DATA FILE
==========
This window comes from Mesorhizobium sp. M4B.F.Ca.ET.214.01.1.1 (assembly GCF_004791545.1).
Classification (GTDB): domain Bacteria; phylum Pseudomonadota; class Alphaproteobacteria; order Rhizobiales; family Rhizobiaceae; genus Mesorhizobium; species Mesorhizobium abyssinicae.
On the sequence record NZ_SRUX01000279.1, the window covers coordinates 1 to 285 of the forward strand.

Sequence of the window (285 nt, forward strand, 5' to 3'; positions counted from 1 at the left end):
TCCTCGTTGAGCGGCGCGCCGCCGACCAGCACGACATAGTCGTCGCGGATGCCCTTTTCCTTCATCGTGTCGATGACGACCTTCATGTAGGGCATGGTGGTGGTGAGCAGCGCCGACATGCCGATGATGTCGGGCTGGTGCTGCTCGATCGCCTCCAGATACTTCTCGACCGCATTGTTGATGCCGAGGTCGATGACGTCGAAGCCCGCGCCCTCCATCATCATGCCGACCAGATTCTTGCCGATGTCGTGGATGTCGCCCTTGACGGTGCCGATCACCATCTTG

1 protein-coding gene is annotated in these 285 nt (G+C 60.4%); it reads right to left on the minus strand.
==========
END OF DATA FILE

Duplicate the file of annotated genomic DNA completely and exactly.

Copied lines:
This window comes from Mesorhizobium sp. M4B.F.Ca.ET.214.01.1.1 (assembly GCF_004791545.1).
Classification (GTDB): domain Bacteria; phylum Pseudomonadota; class Alphaproteobacteria; order Rhizobiales; family Rhizobiaceae; genus Mesorhizobium; species Mesorhizobium abyssinicae.
On the sequence record NZ_SRUX01000279.1, the window covers coordinates 1 to 285 of the forward strand.

Sequence of the window (285 nt, forward strand, 5' to 3'; positions counted from 1 at the left end):
TCCTCGTTGAGCGGCGCGCCGCCGACCAGCACGACATAGTCGTCGCGGATGCCCTTTTCCTTCATCGTGTCGATGACGACCTTCATGTAGGGCATGGTGGTGGTGAGCAGCGCCGACATGCCGATGATGTCGGGCTGGTGCTGCTCGATCGCCTCCAGATACTTCTCGACCGCATTGTTGATGCCGAGGTCGATGACGTCGAAGCCCGCGCCCTCCATCATCATGCCGACCAGATTCTTGCCGATGTCGTGGATGTCGCCCTTGACGGTGCCGATCACCATCTTG

1 protein-coding gene is annotated in these 285 nt (G+C 60.4%); it reads right to left on the minus strand.